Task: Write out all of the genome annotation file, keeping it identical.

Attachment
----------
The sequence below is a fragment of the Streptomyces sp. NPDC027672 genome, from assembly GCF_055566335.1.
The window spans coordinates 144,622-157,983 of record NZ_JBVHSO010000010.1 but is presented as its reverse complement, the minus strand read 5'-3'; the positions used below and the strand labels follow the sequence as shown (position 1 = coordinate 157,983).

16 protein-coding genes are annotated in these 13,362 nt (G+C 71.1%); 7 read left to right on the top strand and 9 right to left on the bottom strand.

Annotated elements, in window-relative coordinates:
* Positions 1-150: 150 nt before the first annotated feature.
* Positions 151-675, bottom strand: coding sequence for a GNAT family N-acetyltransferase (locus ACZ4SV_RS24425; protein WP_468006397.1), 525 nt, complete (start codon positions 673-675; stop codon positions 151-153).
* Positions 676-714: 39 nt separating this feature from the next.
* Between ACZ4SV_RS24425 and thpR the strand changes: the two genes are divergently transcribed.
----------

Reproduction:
The sequence below is a fragment of the Streptomyces sp. NPDC027672 genome, from assembly GCF_055566335.1.
The window spans coordinates 144,622-157,983 of record NZ_JBVHSO010000010.1 but is presented as its reverse complement, the minus strand read 5'-3'; the positions used below and the strand labels follow the sequence as shown (position 1 = coordinate 157,983).

16 protein-coding genes are annotated in these 13,362 nt (G+C 71.1%); 7 read left to right on the top strand and 9 right to left on the bottom strand.

Annotated elements, in window-relative coordinates:
* Positions 1-150: 150 nt before the first annotated feature.
* Positions 151-675, bottom strand: coding sequence for a GNAT family N-acetyltransferase (locus ACZ4SV_RS24425; protein WP_468006397.1), 525 nt, complete (start codon positions 673-675; stop codon positions 151-153).
* Positions 676-714: 39 nt separating this feature from the next.
* Between ACZ4SV_RS24425 and thpR the strand changes: the two genes are divergently transcribed.